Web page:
One of Britain’s leading psychiatrists has warned that “all the dials are pointing the wrong way” on the nation’s mental health, as he raises concerns of post-traumatic stress disorder (PTSD) among patients and NHS staff in the aftermath of the pandemic.
Dr Adrian James, president of the Royal College of Psychiatrists, called for an urgent plan to deal with mental health issue, which he said could last for years after the immediate threat of the virus recedes.
In an interview with the Observer, he said that all Covid hospital patients should be screened for PTSD and offered follow-up help as a result of their ordeal, while he called for NHS staff to be monitored in case they were suffering as a result of their work during the pandemic.
“People should be screened for post-traumatic stress disorder before they leave, and then be followed up,” he said. “Most people who experience symptoms will spontaneously recover, but it’s actually still good to have a discussion back to your GP to check to make sure that things are recovering. A small but significant group of people will actually need psychological therapies in order to help them over that. And if they don’t get those, it can become really very, very chronic.”
He warned that between a third and a half of people who had been ventilated in hospital as a result of Covid experienced symptoms of PTSD, along with 20% of staff working in intensive care.
Experts warned last year that about half a million more people would experience a mental health difficulty as a result of the pandemic. It added that the pandemic was likely to increase the number of people in Britain experiencing a mental health problem for two years.
James said that a £500m government fund announced for mental health services needed to be allocated quickly and would have to be increased as the country attempted to get to grips with an increase in cases. “If you look at the social determinants of mental illness at the moment, all the dials are pointing the wrong way,” he said. “People haven’t been able to get the sort of support they’ve had before. We haven’t been meeting socially. Children haven’t been going to school. Some people are obviously in homes where they are really struggling.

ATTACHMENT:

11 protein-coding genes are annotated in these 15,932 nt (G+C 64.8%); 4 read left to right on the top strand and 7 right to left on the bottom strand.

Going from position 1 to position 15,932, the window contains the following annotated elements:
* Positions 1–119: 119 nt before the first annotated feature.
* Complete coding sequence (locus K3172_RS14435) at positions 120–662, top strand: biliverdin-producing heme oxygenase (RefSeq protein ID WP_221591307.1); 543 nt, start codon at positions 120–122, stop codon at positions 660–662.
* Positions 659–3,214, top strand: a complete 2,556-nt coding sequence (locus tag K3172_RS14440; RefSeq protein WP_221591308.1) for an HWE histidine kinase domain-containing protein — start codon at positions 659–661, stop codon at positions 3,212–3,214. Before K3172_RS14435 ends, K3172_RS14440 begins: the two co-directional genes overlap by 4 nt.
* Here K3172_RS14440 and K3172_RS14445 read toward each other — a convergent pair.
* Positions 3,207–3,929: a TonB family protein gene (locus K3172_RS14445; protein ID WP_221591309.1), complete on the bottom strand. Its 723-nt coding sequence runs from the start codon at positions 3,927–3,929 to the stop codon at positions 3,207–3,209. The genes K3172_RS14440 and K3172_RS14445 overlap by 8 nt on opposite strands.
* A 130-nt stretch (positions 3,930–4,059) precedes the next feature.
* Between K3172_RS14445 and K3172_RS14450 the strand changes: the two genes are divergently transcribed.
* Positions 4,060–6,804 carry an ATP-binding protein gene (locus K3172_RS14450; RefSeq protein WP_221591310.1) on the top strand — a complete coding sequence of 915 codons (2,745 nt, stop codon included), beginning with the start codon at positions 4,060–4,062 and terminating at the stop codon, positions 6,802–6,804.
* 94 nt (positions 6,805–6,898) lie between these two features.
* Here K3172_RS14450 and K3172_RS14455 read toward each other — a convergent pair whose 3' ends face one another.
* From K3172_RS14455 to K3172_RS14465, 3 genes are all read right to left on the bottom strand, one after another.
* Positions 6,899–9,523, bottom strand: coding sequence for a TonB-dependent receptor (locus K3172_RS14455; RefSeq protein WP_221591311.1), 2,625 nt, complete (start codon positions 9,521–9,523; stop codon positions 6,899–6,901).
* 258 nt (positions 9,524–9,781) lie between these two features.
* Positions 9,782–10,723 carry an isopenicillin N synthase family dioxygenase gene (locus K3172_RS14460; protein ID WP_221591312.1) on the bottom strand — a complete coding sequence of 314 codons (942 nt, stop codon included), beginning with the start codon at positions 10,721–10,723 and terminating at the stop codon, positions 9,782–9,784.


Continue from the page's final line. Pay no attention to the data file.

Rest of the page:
“If you look at the last pandemic – at the beginning of the last century – we know that the mental health effects really spun out over a couple of years beyond it. In similar disasters, we know that the mental health effects tend to go on once the physical effects are under control. So it’s of great concern. Our services were already in a very challenging position. We know that we weren’t able to provide for everyone that needed mental health care before the pandemic. [The £500m funding] is a good start. But it really is a start, because we know and I think everybody accepts that this is going to roll on.”
He also warned that retaining exhausted staff would be another challenge. The shortage of trained staff could become a major restraint on the speed at which patients could be seen. “In the same way that the physical effects of Covid really mobilised government and health professionals, I think we’ve now got to have some really good hard planning around mental health,” he said.
James said there should be a national conversation about mental health that sees friends and family open up about how they are feeling as the country emerges from restrictions. “I think it’s actually going to be quite difficult for people to get back to the new normal,” he said. “One of the things we have noticed is that mental health is actually spoken about more often than it was, and Covid has started a conversation around that. We’re talking to friends and family more openly, perhaps in a way that we didn’t before.”
Nadine Dorries, the minister for mental health, said she was acutely aware of how difficult this pandemic has been and that the government remained committed to supporting wellbeing and mental health.
“We recognised this by keeping mental health services open throughout the pandemic and through the biggest increase in mental health funding in NHS history,” she said. “This funding will give more people the support they need, including for conditions like PTSD. We continue to strengthen our workforce, with 8,400 more people employed by the NHS mental health workforce in the past year alone.”